The New York Times published an article this week about how EPA and other federal agencies have quietly increased the dollar value assigned to a human life, to be used for regulatory impact and cost-benefit analysis.
According to the Times:
The Environmental Protection Agency set the value of a life at $9.1 million last year in proposing tighter restrictions on air pollution. The agency used numbers as low as $6.8 million during the George W. Bush administration.
The Food and Drug Administration declared that life was worth $7.9 million last year, up from $5 million in 2008, in proposing warning labels on cigarette packages featuring images of cancer victims.
The reason for the increasing value of human life? A combination of inflation adjustment and choice of methodologies. EPA has tended towards using a capitalized “risk premium” for hazardous occupations such as mining to set a “market price” for risk of death. Industry prefers to use surveys about the price the public would be willing to pay to avoid a statistical risk, or simply to add up lost wages, capping the value of a human life with her expected earnings until death. And therein lies a fundamental flaw in cost-benefit approaches — the illusion of mathematical certainty presented by comparing numbers, while hiding the policy and value assumptions underlying the calculation of these numbers.
Given that administrative policy is subject to change from administration to administration, and even from agency to agency within the same administration, perhaps the assignment of a numerical value for human life should not be left to the regulatory agencies at all. If Congress wants cost-benefit analysis to be part of the environmental regulatory calculus (as it has in TSCA section 6, and the Safe Drinking Water Act), then let Congress put a price on life — let’s establish by statute what value Congress wants to use. Many in the environmental community may fear that Congress would pander to industry and low-ball the number, but I think that the opposite might occur were Congress to have to explain exactly what they think their constituent’s lives should be worth.
The Appalachian Mountain range dates back 300 million years. Its coal is the residue of peat bogs formed in tropical coastal swamps when there was a single supercontinent, Pangaea. But it takes only a matter of months to tear down a mountain peak using explosives and giant excavators. The technique is both faster and less labor-intensive than underground mining, and allows profitable access to thin coal seams that otherwise might not be worth harvesting. Since the mid-1990s, the coal industry has cut a swath of devastation through Appalachia’s remote, coal-rich highlands, one of the nation’s most dramatic cases of environmental devastation and regulatory failure.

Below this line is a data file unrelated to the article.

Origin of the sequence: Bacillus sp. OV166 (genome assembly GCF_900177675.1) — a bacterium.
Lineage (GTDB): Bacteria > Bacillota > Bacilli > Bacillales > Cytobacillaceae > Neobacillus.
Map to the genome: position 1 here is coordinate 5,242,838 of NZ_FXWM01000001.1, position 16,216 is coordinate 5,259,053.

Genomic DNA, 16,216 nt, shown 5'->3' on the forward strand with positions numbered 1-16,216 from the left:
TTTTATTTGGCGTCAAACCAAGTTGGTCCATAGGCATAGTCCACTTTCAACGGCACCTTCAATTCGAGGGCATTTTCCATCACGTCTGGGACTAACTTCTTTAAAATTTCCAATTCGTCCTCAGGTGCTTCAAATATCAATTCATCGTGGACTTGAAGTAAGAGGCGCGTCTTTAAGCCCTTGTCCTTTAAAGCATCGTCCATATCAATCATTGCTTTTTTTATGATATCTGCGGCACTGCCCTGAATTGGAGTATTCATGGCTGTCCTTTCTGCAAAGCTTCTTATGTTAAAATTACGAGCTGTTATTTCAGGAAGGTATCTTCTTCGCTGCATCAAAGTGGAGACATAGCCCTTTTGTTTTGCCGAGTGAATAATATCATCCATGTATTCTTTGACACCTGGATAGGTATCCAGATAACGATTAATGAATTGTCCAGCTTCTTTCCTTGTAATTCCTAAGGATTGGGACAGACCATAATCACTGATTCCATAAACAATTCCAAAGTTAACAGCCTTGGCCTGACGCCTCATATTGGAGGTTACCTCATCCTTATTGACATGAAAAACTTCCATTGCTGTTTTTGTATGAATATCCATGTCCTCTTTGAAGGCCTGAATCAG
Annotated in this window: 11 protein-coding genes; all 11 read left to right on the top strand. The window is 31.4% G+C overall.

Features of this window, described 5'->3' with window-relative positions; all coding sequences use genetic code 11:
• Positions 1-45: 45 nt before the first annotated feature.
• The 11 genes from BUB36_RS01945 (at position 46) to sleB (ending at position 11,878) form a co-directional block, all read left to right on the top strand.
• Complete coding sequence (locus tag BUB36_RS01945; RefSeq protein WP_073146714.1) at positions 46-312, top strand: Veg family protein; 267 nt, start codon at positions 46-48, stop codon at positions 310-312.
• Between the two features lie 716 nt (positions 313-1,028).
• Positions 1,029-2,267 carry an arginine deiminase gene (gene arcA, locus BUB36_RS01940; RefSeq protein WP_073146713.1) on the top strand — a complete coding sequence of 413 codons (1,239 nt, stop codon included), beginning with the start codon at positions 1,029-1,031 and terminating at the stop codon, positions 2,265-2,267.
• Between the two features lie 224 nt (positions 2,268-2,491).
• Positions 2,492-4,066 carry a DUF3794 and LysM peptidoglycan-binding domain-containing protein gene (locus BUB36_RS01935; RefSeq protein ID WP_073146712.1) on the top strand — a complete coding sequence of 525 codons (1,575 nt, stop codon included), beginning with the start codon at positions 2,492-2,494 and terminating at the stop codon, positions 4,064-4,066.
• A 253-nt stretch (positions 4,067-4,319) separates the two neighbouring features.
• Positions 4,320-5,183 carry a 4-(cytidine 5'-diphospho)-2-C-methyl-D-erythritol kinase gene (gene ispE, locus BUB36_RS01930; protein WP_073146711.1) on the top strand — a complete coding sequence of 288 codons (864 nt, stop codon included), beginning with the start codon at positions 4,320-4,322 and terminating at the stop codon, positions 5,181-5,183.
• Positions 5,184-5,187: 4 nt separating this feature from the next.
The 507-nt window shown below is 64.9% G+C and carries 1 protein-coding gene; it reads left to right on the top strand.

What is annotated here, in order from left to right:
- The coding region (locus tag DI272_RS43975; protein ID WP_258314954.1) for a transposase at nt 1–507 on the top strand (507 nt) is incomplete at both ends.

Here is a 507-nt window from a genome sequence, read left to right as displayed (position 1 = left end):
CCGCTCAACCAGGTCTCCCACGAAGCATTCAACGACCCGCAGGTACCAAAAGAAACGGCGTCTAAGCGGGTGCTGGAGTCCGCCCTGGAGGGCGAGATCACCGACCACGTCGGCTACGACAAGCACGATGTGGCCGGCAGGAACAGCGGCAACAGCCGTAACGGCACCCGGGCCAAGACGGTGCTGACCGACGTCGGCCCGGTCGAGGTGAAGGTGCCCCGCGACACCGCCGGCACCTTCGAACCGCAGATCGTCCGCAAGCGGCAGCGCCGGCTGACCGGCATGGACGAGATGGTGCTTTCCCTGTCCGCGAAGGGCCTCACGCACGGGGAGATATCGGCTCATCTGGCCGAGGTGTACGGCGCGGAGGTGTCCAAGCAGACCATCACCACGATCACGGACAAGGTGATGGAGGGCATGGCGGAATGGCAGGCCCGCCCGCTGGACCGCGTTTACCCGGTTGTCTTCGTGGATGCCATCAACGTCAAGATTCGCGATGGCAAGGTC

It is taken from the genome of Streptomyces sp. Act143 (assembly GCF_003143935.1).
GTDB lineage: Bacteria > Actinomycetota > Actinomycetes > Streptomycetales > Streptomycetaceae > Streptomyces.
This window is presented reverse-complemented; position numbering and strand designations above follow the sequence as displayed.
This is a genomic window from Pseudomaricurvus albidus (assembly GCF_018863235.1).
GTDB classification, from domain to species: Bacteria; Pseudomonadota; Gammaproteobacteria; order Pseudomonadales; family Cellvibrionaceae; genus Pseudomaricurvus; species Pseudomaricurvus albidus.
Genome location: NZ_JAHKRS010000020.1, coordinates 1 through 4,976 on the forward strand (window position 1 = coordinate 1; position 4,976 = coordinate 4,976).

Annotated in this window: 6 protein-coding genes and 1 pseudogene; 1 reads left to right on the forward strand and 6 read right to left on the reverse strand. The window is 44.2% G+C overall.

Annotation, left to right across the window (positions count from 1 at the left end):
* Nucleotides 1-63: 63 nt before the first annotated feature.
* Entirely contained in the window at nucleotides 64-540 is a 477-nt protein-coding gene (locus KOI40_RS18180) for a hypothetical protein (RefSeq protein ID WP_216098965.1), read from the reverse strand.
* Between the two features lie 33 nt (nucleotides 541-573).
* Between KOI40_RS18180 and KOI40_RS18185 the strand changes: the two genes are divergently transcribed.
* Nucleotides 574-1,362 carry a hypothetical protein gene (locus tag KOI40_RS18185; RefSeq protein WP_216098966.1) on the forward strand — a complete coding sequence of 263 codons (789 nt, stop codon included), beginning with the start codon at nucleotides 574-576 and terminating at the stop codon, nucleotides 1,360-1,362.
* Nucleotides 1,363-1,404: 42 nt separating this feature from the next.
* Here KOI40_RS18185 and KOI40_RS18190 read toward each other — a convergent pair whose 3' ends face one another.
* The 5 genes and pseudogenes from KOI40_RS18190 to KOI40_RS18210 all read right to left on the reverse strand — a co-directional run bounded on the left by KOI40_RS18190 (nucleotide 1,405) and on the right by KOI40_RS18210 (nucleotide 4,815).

The fate of the peaks has drawn international attention, but what goes on in the valleys is in many ways more significant. Each spring, the rain that falls on Appalachian mountainsides gathers into thin rivulets, mixing with spring water and groundwater. These streams, often no more than a foot wide, teem with microscopic, insect and animal life that is the foundation of the forest and river food chains and biodiversity. Plug up those intermittent and ephemeral streams with mining debris, and the ecological fallout extends far beyond the edge of the valley fill, into the surrounding forest and the larger perennial streams and rivers down the mountain.
A valley fill, for instance, profoundly alters forest hydrology. When the rainwater hits a valley fill instead of a stream bed, it filters through broken shale and sandstone before flowing out at the bottom. Ordinary minerals liberated from deep inside demolished mountains – heavy metals such as selenium and magnesium – infiltrate it and flow downstream.
During the Bush years, government scientists produced a growing pile of studies that show how valley fills foul waterways. FWS biologists found that heavy concentrations of selenium in West Virginia’s Mud River, downstream from the huge Hobet 21 mountaintop mine, were causing deformed fish. A 2008 EPA study showed that a huge increase in “specific conductance” – the concentration of electricity-conducting metallic ions – immediately downstream from valley fills was wiping out entire populations of mayflies, a ubiquitous species whose disappearance indicates broader ecological effects.